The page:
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I spent my time in college learning communication theory and looking at people’s habits while interacting with one another or being interacted with. I focused on the meta: communicating messages with deeper context and building greater meaning. I took a personal interest in interactive communication and brand building, specifically in online communities. That is why I find the topic of customer advocacy, i.e. the act of a customer advocating for your company based on the fact that they are a satisfied and loyal acustomer who feels valued, so fascinating.
I recently learned that there are different platforms which help companies cultivate an eager customer base, who will then, happily advocate your brand for you, based on incentive programs. I was instantly intrigued. I wanted to know the pros and cons. What makes this form of advocacy effective and productive for a company, and why? What are its downfalls?
I began looking at studies surrounding word of mouth marketing (WOMM) which drive a hard argument toward the benefits of WOMM.
It turns out people teach each other valuable lessons through speaking to one another and have since the origins of language. This evolutionary development of learning through language is not lost on the technically savvy and empowered consumers who, according to Magnus Söderlund and Jan Mattsson, co-authors of an article published in the Journal of Retailing and Consumer Services, are now well versed in marketing methods and objectives. Söderlund and Mattsson outline in a segment called Marketing Literacy and Social Needs, the social nature of the population and the need to create value and social belongingness. Due to these social tendencies the individual might be encouraged to advocate for the product by preexisting factors. Validation of an individual’s ideas or beliefs is strengthened when backed by a community, especially if that community gets nothing in return for backing those ideas of beliefs. Asking them to use word of mouth marketing (WOMM) as a method of advocacy might be the little push they needed to become advocates for your company which in turn will help you build the standing value for your product.
Reflection of Market Share
This is something I found to be particularly interesting. Positive WOM or PWOM has been found to be reflective of brands holding higher market shares, according to a study published in the International Journal of Research in Marketing regarding the relative incidence of positive and negative word of mouth messages. This means that people are typically giving positive feedback about things they currently use, also known as their main brands. If you can keep PWOM high, it says something great about your product. Negative WOM or NWOM is found to correlate with consumers past brands so keeping an eye on the balance of the two is incredibly important. Giving consumers a forum to present these two forms of WOMM can vastly improve your odds of not becoming that “past brand”.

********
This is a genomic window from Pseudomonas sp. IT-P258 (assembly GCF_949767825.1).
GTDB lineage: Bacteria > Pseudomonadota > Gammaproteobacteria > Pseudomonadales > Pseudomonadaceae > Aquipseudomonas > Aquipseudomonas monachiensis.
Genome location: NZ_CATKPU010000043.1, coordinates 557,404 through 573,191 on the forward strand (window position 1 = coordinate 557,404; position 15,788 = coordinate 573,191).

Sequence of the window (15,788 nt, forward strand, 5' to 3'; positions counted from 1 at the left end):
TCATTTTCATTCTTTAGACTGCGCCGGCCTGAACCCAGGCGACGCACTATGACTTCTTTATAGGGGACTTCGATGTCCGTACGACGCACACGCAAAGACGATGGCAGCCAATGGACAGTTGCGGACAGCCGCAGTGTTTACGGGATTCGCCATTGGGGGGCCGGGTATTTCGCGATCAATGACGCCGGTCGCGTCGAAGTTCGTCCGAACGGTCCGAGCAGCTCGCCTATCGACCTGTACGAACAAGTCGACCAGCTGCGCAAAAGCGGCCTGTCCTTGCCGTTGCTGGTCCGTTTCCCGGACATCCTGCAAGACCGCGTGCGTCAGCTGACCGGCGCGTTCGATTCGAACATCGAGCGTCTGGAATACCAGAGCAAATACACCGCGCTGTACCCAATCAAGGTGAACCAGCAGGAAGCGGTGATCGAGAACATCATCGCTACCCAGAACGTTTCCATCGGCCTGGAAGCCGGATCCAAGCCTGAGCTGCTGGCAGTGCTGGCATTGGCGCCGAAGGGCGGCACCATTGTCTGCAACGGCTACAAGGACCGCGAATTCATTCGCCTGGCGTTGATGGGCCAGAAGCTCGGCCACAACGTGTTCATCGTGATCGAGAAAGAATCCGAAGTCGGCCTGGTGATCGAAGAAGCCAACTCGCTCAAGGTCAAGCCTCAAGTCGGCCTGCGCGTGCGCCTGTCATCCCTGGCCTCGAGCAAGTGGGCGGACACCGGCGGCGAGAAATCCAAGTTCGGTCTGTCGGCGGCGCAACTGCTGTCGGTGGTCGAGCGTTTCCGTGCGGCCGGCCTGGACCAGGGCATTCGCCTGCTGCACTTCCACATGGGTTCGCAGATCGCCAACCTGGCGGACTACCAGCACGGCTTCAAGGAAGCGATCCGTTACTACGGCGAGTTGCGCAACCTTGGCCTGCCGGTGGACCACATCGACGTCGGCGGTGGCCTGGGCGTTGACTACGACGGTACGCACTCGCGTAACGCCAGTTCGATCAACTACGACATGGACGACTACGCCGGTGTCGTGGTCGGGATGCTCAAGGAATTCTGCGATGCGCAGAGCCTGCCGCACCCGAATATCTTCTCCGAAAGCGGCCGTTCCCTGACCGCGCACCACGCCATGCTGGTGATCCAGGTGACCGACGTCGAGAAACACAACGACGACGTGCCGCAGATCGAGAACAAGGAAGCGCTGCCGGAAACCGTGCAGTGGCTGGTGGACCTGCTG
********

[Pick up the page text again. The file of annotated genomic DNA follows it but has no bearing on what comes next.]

Decreasing Value of WOMM
Customer advocacy is gaining momentum, and with all of the benefits of the different platforms out there, companies run the risk of tarnishing their customers reputation for genuine WOMM and advocacy. The reason WOMM is so valuable, is strictly because of the lack of incentive people have for advocating or promoting a product. This could easily change if we aren’t careful. For instance, if I tell you to sign up for my cable company because I am going to get a $200 bonus from the company, I am merely using my credibility for a pay out. Once you sign up and realize that the service is mediocre, not only is my reputation for recommending products to you shot, but you are stuck with 2 years of mediocre service for trusting me and signing up in the first place.
Overall, I believe there are a lot of great ways to utilize WOMM and advocate marketing software may be one of them. In the present day, the odds of WOMM decreasing in value with a landslide is low. I mean, it took a while for people to realize bad reviews on Yelp are probably left by that person who repeatedly leaves bad reviews on Yelp… By the time the two girls in the image above are old enough to join the B2B marketing world, it may be a different story.
Amanda E. McCoy holds a B.A. in Communication Studies from San Francisco State University and is a Content Writer for the San Francisco American Marketing Association.
Photo: Pixabay CC0 Public Domain By Olichel Adamovich